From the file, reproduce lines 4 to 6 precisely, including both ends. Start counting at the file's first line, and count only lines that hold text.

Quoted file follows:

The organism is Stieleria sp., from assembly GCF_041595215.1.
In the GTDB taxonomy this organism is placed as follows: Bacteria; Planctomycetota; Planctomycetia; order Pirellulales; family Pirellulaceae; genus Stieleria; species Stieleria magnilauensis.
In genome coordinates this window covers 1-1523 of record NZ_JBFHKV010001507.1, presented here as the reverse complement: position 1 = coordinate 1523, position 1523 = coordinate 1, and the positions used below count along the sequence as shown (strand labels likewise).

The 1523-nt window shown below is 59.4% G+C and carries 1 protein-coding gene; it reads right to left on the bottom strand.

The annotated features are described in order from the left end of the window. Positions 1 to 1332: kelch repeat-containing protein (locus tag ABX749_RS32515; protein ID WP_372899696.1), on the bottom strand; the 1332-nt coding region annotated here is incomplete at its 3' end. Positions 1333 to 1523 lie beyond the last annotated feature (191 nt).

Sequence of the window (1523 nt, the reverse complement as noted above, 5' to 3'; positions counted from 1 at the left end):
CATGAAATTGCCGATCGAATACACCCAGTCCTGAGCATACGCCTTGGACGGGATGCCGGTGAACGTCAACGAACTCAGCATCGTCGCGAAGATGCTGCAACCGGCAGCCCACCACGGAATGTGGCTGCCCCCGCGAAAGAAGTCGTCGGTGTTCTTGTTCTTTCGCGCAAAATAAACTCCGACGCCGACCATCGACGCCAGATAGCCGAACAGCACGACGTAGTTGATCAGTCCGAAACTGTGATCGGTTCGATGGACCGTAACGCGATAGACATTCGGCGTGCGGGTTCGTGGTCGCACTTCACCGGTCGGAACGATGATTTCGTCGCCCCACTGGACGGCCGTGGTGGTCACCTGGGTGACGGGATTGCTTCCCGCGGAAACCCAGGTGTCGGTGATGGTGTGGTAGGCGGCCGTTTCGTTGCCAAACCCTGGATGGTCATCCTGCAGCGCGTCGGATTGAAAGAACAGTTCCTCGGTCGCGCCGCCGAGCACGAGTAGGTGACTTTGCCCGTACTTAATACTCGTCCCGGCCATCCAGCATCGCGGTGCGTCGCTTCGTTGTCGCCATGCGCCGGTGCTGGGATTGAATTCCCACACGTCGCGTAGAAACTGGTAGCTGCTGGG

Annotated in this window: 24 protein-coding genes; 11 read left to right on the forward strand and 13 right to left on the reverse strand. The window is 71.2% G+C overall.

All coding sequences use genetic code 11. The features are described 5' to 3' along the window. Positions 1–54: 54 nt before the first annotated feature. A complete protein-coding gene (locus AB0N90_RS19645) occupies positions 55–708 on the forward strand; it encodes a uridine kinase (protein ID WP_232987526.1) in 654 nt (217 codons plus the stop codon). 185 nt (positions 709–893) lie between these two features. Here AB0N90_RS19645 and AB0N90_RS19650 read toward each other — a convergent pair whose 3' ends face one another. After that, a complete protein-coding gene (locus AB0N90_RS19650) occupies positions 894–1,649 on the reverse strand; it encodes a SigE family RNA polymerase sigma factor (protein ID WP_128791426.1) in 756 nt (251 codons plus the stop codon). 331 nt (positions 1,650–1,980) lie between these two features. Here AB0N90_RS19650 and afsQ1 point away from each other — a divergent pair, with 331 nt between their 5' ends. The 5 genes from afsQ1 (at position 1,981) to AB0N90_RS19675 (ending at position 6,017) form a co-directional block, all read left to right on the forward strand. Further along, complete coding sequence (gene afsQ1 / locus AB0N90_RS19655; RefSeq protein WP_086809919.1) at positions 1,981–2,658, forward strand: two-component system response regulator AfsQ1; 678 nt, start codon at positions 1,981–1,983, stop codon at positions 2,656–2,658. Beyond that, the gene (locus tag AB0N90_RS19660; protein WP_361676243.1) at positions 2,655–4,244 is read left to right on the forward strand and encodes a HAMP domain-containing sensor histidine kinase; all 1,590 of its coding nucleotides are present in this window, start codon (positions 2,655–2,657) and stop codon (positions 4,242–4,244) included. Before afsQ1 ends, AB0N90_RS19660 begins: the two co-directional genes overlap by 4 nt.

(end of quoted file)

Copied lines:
The 1523-nt window shown below is 59.4% G+C and carries 1 protein-coding gene; it reads right to left on the bottom strand.

The annotated features are described in order from the left end of the window. Positions 1 to 1332: kelch repeat-containing protein (locus tag ABX749_RS32515; protein ID WP_372899696.1), on the bottom strand; the 1332-nt coding region annotated here is incomplete at its 3' end. Positions 1333 to 1523 lie beyond the last annotated feature (191 nt).

Sequence of the window (1523 nt, the reverse complement as noted above, 5' to 3'; positions counted from 1 at the left end):